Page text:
Land banking

GLOVERSVILLE – Imagine a foreclosed home, with a bad roof. Its previous owners, whether a private individual or a bank, have stopped paying the taxes on it and given it up to a foreclosure entity.

The house is then sold at tax auction for a low price, but, unfortunately, the story is often far from over.

“The new owner may not have the resources, enough money, lets say $40,000, to put into fixing the roof, so you may just end up with the new owner demolishing it, and you end up with an empty lot and then they sell that and it really doesn’t do much for the community,” Mohawk Valley Economic Development District Executive Director Sean Jordan said.

Jordan’s organization is applying to Empire State Development, New York state’s economic development entity, to get certification to create a “regional land bank.” Jordan said.

A 2011 New York state law allowed for the creation of approximately 17 land banks made up of governments with the power to foreclose on property. He said the state has slots available for the creation of three more, and he’d like a Mohawk Valley Regional Land Bank encompassing the six counties of the Mohawk Valley, -Fulton County, Montgomery County, Otsego County, Oneida County, Schoharie County, Herkimer County – to be one of them.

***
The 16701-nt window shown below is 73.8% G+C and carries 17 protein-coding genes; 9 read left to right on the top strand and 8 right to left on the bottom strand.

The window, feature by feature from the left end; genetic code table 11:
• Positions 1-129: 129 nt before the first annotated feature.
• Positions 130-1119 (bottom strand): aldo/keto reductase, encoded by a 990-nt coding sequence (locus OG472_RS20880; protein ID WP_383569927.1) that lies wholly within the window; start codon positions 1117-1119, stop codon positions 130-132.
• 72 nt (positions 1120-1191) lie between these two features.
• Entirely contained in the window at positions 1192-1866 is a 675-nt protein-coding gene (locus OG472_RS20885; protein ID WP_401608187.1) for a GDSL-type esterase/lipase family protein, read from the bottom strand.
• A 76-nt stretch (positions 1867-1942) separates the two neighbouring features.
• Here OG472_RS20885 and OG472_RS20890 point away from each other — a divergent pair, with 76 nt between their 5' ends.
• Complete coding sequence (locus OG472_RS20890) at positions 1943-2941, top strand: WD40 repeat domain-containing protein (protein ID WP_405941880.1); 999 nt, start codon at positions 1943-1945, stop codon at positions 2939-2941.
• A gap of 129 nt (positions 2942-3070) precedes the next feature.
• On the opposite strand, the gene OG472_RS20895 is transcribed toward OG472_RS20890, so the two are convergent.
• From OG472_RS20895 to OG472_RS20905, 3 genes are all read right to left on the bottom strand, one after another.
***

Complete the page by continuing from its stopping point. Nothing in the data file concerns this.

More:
A land bank is a nonprofit entity that can gain access to funding for the rehabilitation or redevelopment of foreclosed property. Jordan said a land bank could help solve the difficult scenario described at the beginning of this story.

“A land bank can come in with a very similar property and say, before you think about going down that route, why don’t you consider allowing the land bank to use some of its monetary resources to spend $40,000 to fix that roof on that possibly historic or significant building and then resell it,” he said. “So, the new owner doesn’t have to worry about sinking as much money into it and the roof is fixed and the building is back on the tax rolls; it’s not an empty lot, and it’s a better situation for all.”

The Mohawk Valley Economic Development District’s regional land bank concept would also include cities that have the power to foreclose on property, which in the case of the six-county region would include the city of Johnstown, Utica and Rome.

“Altogether we would have nine foreclosing governmental units involved in this regional land bank. And population wise, once this particular regional land bank is formed, it will be the third largest land bank in New York state according to population and it would have the most foreclosing governmental units collected under one roof,” Jordan said.

So far, seven of the nine foreclosing units have passed resolutions supporting the land bank, with Oneida and Fulton counties the only hold outs so far.

“Oneida County, we believe is coming, with Fulton County we have a little bit more work to do,” he said.

The cities of Johnstown and Gloversville have both passed resolutions supporting the creation of the land bank . Gloversville does not have foreclosing powers, however, because it allows Fulton County to handle foreclosures for it.

Gloversville 3rd Ward Councilman Vincent DeSantis has been one of the most vocal supporters of the land bank concept. At a recent Fulton County Board of Supervisors meeting he asked the board to consider bringing the issue up for a vote at its next meeting.